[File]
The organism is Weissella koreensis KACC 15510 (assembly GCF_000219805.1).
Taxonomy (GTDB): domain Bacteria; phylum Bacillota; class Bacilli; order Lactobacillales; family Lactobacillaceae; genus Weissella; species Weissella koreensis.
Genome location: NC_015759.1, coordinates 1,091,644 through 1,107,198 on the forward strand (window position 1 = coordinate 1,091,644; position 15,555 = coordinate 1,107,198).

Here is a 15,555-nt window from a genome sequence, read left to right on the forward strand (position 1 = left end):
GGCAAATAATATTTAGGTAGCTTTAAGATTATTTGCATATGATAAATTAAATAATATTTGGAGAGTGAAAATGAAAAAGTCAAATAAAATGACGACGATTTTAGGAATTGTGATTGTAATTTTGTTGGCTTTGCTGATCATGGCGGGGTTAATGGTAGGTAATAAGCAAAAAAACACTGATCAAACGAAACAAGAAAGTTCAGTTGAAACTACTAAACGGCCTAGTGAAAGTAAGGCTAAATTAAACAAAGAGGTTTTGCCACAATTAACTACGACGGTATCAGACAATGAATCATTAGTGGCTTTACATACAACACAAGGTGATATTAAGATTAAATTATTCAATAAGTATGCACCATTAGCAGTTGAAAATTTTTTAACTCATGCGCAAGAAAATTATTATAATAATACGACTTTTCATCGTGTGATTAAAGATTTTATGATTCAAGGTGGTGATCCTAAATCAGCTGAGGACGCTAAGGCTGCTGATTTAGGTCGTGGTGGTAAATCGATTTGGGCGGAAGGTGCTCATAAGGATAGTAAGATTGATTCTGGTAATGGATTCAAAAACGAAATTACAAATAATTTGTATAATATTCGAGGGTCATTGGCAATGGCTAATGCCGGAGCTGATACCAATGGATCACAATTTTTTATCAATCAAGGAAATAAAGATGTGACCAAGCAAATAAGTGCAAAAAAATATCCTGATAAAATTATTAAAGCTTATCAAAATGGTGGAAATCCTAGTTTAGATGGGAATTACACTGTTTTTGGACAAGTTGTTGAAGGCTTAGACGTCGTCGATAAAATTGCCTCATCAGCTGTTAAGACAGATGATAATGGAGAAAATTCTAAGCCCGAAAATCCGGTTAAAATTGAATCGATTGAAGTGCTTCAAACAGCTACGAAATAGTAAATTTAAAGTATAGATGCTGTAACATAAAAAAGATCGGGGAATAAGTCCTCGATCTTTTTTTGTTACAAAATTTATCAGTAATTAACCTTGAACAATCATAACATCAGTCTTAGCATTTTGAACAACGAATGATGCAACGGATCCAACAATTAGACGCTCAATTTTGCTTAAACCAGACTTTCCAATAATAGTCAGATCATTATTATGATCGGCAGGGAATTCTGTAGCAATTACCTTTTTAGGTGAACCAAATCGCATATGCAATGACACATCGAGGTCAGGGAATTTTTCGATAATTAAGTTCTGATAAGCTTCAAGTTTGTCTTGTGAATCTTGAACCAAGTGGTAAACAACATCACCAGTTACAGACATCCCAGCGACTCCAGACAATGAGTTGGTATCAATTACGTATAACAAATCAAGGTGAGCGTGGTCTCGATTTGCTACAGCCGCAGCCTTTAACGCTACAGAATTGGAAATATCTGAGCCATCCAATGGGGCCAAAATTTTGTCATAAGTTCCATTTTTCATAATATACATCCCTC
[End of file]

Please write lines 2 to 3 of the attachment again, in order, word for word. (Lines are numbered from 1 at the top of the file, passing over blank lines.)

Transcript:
Taxonomy (GTDB): domain Bacteria; phylum Bacillota; class Bacilli; order Lactobacillales; family Lactobacillaceae; genus Weissella; species Weissella koreensis.
Genome location: NC_015759.1, coordinates 1,091,644 through 1,107,198 on the forward strand (window position 1 = coordinate 1,091,644; position 15,555 = coordinate 1,107,198).